How Producer and DJ Paul Chin Took a Leap of Faith During a Global Pandemic

Read how Toronto-based DJ Paul Chin changed his career journey in the midst of a global pandemic and why Whereby is his go-to video meetings tool.

When Paul Chin was growing up in the Cayman Islands, he never imagined he’d find his calling in the snowy metropolis of Toronto, Canada. But his path towards becoming a music producer and DJ was a scenic one full of twists and turns.

“My mom put me in piano lessons at the age of four,” he explains. “And I started playing the clarinet at seven or eight. I was a band kid playing all the instruments.”

As all musicians (and artists) know, to learn and hone your craft means you have to study hard, train hard, and practice hard, “That’s how you get good at instruments,” Paul concludes.

A classically-trained Paul didn’t understand his love of music until he was out on his own. He moved to Toronto to study illustration and receive his Bachelor of Design, with the dream of one day illustrating comic books for the likes of DC and Marvel Comics. (Though not yet realized, this dream is still alive and well.)

Paul remembers vividly, “When I first started university, I specifically remember saying to myself ‘I’m retiring from music.’ And literally two weeks later I was at a show where I got called on stage and ended up jamming with the band. I was like ‘Guess not?’” he laughs with a shrug.

But Paul kept on the graphic design and illustration path because that was, what he thought at the time, the more sensible career move. Even though he moonlighted as a DJ, he graduated and joined the corporate workforce as a nine-to-five designer.

He spent the entirety of his 20s trying to conform to the corporate career path set out for him (and other aspiring artists). But something just didn’t feel right; this wasn’t his journey.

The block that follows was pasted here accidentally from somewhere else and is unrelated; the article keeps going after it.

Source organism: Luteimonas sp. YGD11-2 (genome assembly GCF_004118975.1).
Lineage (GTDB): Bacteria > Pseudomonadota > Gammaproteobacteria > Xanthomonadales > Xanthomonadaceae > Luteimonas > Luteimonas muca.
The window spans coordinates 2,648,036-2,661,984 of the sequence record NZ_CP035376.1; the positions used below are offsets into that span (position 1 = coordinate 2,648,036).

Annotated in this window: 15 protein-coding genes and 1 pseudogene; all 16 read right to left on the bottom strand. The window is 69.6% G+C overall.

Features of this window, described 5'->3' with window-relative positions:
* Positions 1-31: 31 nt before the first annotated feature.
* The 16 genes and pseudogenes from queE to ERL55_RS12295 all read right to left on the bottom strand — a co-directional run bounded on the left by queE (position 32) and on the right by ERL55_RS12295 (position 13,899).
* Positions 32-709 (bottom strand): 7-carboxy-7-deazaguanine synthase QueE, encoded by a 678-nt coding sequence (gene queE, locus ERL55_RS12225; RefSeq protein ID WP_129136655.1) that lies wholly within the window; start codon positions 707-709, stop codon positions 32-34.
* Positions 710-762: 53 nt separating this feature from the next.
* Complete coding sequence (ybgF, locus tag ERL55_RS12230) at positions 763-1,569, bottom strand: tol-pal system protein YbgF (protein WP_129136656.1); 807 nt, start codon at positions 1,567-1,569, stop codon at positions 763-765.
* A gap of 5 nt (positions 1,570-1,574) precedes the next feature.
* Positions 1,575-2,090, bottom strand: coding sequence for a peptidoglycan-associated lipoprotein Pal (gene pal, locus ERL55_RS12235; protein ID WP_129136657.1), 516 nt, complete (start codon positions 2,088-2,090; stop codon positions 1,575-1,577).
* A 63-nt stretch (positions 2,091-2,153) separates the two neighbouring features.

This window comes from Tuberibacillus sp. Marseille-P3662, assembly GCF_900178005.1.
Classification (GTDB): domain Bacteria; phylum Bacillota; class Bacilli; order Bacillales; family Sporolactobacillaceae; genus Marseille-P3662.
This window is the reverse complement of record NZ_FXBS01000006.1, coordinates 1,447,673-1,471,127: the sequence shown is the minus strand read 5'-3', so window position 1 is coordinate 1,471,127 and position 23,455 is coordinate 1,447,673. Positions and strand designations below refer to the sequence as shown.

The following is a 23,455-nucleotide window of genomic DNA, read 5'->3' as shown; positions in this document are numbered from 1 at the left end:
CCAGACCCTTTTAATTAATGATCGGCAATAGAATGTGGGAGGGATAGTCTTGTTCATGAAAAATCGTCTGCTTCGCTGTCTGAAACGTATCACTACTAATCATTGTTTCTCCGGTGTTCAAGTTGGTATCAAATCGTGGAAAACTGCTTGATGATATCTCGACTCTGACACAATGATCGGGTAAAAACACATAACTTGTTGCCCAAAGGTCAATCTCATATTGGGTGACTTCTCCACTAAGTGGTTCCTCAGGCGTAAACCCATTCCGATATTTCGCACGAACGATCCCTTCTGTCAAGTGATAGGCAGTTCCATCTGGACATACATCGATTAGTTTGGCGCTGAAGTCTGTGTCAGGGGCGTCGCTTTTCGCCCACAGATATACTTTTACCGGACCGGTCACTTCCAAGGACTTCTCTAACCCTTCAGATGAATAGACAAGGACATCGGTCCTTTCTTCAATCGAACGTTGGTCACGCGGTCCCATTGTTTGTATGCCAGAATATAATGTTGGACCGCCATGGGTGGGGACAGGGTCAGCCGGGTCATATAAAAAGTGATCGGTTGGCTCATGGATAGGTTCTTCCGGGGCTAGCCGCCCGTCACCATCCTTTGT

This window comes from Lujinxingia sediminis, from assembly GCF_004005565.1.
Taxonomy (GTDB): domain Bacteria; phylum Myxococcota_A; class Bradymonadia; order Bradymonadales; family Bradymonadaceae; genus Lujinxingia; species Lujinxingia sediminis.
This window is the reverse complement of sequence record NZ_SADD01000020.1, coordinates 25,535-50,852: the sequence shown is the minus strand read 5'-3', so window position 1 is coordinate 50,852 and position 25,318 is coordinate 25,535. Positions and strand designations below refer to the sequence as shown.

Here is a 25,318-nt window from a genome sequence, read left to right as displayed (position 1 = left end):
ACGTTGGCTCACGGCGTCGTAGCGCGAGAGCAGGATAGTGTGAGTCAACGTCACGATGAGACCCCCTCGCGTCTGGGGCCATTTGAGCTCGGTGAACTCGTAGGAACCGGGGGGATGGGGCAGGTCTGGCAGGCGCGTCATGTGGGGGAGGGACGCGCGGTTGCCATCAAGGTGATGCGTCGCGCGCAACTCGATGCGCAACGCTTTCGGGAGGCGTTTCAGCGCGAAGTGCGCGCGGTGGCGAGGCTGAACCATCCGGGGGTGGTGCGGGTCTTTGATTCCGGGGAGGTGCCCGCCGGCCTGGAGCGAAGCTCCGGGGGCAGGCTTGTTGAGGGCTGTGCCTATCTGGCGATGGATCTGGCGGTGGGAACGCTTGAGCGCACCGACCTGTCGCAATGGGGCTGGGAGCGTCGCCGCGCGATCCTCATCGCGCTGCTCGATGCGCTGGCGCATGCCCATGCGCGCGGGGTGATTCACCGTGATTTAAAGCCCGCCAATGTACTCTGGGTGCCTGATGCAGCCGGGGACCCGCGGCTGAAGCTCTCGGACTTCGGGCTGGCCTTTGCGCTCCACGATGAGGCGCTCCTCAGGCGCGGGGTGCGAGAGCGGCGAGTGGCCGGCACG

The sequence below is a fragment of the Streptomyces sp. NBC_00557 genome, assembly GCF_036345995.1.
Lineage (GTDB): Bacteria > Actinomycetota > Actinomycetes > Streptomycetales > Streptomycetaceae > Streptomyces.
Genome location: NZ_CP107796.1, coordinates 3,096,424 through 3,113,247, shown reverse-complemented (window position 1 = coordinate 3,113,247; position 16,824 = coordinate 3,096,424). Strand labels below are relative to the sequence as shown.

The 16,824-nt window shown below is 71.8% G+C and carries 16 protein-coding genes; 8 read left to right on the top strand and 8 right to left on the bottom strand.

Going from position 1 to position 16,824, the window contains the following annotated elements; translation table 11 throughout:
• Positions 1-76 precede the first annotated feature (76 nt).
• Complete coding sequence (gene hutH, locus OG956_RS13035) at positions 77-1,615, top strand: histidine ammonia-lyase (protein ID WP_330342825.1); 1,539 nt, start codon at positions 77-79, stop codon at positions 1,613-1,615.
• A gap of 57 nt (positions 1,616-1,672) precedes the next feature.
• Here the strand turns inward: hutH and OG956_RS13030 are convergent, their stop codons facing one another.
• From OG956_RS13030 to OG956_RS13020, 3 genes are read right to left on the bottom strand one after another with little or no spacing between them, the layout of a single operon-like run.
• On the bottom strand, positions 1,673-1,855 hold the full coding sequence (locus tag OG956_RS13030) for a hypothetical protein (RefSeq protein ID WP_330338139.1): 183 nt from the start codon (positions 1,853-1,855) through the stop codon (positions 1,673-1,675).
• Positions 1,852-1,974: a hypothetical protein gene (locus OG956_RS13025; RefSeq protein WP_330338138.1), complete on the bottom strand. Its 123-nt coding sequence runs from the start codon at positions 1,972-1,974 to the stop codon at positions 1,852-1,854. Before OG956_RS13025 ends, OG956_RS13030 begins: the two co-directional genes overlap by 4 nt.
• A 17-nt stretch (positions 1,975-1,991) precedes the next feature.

Rather than try to fit into a pre-constructed box, Paul was in search of something that better represented “Who I am, what I do, what I make, what I have to say and what I want to put out into the world.”

In January 2019, after long talks with his supportive wife about how unhappy he was with his corporate job, Paul decided it was time to take the plunge and venture out as a full-time musician – but not until everything was set in place. So, for the next year and a half, Paul was setting himself up for success – finishing his fifth record, doing press, basically having two full-time jobs.

And on June 15, 2020 – three months into a global pandemic – Paul Chin left his corporate job to work on music full-time, almost 10 years after his first impromptu DJ gig back when he was still in university.

Now, you might be thinking a global pandemic probably isn’t the best time to start a new career as a DJ, since, you know, live events were all cancelled. And yes, when all his artist friends were cancelling tours and events, Paul thought, “Wait, so this whole outside world that I was looking forward to being a part of and finally being able to just thrust myself into... That's gone now and rent is still due?”

It gave Paul some pause, but only for a moment. Because of his commitment to his dream, he was open to what he calls “pandemic-centric opportunities.” And he began his new career from home – which worked out perfectly, since he’d always made music from home anyway.

In a way, you can say it was to Paul’s advantage that he started during the pandemic, since he was flexible and open to whatever opportunities came his way. He didn’t have to deal with live shows being cancelled, travel plans suddenly changing, or tens of thousands of dollars’ worth of touring equipment collecting dust.

One of the things Paul had been looking forward to most after leaving his corporate job was not having to do any more video conference calls – or so he thought. To stay connected with people during Toronto’s lockdown, Paul went in search of an alternative to Zoom or Google Meet. He wanted something more artist-friendly and less… boring.

He discovered Whereby while watching a music theorist on YouTube. He loved the look of it, the “chillness” of it, and when he discovered you could just send someone a link to join (without them having to sign up), he was sold.

Whereby has become Paul’s go-to when catching up with friends and colleagues, and for sharing lo-fi demos of the new music he’s working on. “It’s simple, it’s quick, it’s easy,” he says.

Ready for better video meetings? Try Whereby for Free now.

Other articles you might like